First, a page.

In November 2003 the U.S. Congress passed a controversial health policy bill that President George W. Bush signed into law. The new legislation makes the most far-reaching changes to Medicare since the program was created in 1965. Please address the following questions:
Why were changes to Medicare deemed necessary?
What are the main provisions of the new legislation? Do you think they accomplish the desired goals?
Who was involved in setting the agenda for this policy change? Discuss the roles and interests of specific agenda setters and their influence on the development of the legislation.
Why was the legislation controversial? Discuss the claims of the law's supporters and detractors. Who will benefit from the changes?
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"In November 2003 the U.S. Congress passed a controversial health policy bill that President George W. Bush signed into law. The new legislation makes the most far-reaching changes to Medicare since the program was created in 1965. Please address the following questions:"
1. Why were changes to Medicare deemed necessary?
a. Too many of our citizens go without health care (i.e., refundable tax credits to help low-income people purchase their own health insurance to decrease the use ofexpensive emergency rooms as their main source of health care because they have no other options, preventative care and treatment before emergency room -- before they go to the emergency room by increased funding for community and migrant health centers all across the country). Men are more likely to be uninsured than women, people in the South and the West were more likely to be uninsured, fully one-third of the foreign-born population was uninsured, etc. (see URL: http://www.tommydouglas.ca/articles/articles-aug03.htm for statistical figures).
New York Times: By ROBERT PEAR WASHINGTON, Sept. 29 - The number of people without health insurance shot up last year by 2.4 million, the largest increase in a decade, raising the total to 43.6 million, as health costs soared and many workers lost coverage provided by employers, the Census Bureau reported today (http://www.tommydouglas.ca/articles/articles-aug03.htm).
b. The cost of health care is rising at the fastest rate in more than a decade (i.e., Research is costly. New technologies are expensive, frivolous lawsuits against good doctors, and the patients are paying the price, doctors in hospitals are overusing certain tests and treatments as defensive measures to avoid litigation).
c. If harm is caused by serious misconduct, patients should also be able to seek reasonable punitive damages (i.e., "We need to pass medical liability reform through both Houses" says President Bush).
d. Misuse of the legal system by lawyers (i.e., the legal system should work for our patients--Our legal system must address medical errors, but doctors don't want to put anything on paper to improve health care quality because it might be given to a lawyer who is fishing around for a lawsuit). Solution: Medical Liability Reform
e. The need for greater information sharing between doctors and nurses without the fear that the lawyers used this information to sue doctors and hospitals. ("I'm going to ask Congress to pass a law to make sure that information developed for the safety and care of patients is not used by lawyers against doctors and hospitals," says President Bush). Solution: Medical Liability Reform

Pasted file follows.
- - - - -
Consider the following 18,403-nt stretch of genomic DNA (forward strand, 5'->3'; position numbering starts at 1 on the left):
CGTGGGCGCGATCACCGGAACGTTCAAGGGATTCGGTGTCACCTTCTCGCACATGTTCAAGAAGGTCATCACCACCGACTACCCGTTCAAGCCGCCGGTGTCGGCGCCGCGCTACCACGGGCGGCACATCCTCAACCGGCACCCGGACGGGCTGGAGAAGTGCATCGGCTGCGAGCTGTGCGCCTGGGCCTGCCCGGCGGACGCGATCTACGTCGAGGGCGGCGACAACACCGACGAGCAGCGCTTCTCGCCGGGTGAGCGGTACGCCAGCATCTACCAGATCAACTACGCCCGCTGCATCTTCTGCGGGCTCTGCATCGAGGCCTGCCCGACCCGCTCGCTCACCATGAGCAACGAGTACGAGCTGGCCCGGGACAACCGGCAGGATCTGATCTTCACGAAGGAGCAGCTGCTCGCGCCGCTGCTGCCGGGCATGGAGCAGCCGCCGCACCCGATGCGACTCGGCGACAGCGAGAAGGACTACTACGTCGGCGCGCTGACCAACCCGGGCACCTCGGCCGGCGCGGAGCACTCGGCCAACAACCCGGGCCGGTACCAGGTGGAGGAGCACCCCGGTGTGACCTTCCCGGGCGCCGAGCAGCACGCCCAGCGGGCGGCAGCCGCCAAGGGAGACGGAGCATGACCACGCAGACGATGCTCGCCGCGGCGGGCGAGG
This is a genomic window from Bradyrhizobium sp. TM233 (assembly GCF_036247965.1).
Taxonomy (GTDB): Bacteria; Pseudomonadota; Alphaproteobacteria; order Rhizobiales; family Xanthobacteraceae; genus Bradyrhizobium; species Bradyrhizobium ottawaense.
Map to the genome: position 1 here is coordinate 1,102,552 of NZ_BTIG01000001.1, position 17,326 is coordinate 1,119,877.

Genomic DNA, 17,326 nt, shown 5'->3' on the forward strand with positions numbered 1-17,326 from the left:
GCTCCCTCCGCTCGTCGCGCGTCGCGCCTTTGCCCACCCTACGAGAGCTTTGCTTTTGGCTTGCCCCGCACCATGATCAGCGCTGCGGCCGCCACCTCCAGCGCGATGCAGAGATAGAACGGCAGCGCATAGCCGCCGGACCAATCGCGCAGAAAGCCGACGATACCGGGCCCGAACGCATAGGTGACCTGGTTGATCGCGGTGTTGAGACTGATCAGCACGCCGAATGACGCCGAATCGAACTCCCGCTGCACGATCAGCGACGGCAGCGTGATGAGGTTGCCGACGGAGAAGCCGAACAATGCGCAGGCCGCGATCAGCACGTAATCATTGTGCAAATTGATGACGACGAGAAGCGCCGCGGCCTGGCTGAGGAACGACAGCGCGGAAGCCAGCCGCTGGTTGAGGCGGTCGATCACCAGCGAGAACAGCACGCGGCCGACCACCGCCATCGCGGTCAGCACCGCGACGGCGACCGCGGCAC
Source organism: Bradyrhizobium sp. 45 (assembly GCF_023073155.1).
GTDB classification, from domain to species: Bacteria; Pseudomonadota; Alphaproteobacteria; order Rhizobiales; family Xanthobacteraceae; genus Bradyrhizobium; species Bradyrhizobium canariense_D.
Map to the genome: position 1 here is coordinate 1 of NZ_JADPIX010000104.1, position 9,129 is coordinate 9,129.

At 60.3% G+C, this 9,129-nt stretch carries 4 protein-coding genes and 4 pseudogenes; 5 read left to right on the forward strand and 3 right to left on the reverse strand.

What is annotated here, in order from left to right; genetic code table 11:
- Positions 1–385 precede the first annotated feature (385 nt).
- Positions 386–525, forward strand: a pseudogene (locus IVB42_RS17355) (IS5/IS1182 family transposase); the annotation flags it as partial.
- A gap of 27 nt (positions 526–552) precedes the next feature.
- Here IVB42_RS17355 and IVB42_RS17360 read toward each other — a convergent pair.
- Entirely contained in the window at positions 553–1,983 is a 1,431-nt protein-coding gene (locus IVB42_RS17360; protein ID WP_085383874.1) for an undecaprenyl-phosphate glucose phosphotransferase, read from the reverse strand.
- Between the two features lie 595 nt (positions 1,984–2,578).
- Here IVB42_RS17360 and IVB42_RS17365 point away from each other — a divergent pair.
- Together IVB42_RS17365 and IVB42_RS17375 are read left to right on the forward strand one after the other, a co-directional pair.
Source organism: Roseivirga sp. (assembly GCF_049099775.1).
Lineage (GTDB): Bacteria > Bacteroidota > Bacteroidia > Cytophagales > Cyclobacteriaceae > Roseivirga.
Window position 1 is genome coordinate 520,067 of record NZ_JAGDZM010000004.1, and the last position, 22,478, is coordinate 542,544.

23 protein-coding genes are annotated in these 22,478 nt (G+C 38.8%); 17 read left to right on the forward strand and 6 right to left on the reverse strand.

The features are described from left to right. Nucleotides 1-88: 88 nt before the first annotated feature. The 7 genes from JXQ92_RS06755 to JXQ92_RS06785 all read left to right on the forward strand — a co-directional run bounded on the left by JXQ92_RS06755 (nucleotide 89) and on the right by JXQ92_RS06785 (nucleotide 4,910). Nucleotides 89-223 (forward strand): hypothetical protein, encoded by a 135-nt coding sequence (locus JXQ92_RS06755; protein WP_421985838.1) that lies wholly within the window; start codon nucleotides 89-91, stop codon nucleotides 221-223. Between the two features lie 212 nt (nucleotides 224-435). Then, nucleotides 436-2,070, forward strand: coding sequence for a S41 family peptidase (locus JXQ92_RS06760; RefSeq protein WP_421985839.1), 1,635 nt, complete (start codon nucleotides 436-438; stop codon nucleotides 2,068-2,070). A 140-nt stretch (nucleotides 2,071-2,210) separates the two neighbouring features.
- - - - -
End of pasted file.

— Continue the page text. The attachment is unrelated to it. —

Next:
f. The health care industry, while progressing in many areas, has lagged in information technology (i.e., increased need for modernization of information technology-- move from paper files, patient safety also improves when doctors can have access to health records without delay, etc.) Solution: New information Technology implementation
g. The need to renew that commitment and responsibility for the health of senior citizens, to make sure that the years of retirement are not years of hardship, needless hardship. by providing the seniors of today and tomorrow with preventative care and the new medicines that are transforming health care in our country. Solution: Drug Benefit Plans
h. The increased number of seniors and related medicare costs.
For example, Lubitz and colleagues, using Medicare and other billing records and interviews about health status from 16,964 Medicare beneficiaries surveyed from 1992 through 1998, used complex statistical calculations to determine average longevity and end-of-life costs. "They found someone healthy and mobile at age 70 could expect to live 14.3 more years and accumulate about $136,000 in medical costs, in 1998 dollars, over those years. Someone with at least one limitation in daily activities, such as not being able to bathe or use the toilet unassisted, could be expected to live 11.6 years more, with cumulative medical expenses of about $145,000. Senior citizens with no limitations ran up an average of $4,600 a year in health care costs, compared with $8,500 a year for people ...
This solution addresses several questions about the controversial health bill passed in November 2003 by the U.S. Congress and that President George W. Bush signed into law. This includes reasons for why changes to Medicare were deemed necessary, the main provisions of the new legislation, who was involved in setting the agenda for this policy change; and, the roles and interests of specific agenda setters and their influence on the development of the legislation. Finally, it looks at both sides of the controversy, including the claims of the law's supporters and detractors, and who will actually benefit from these changes. 2735 words with references throughout.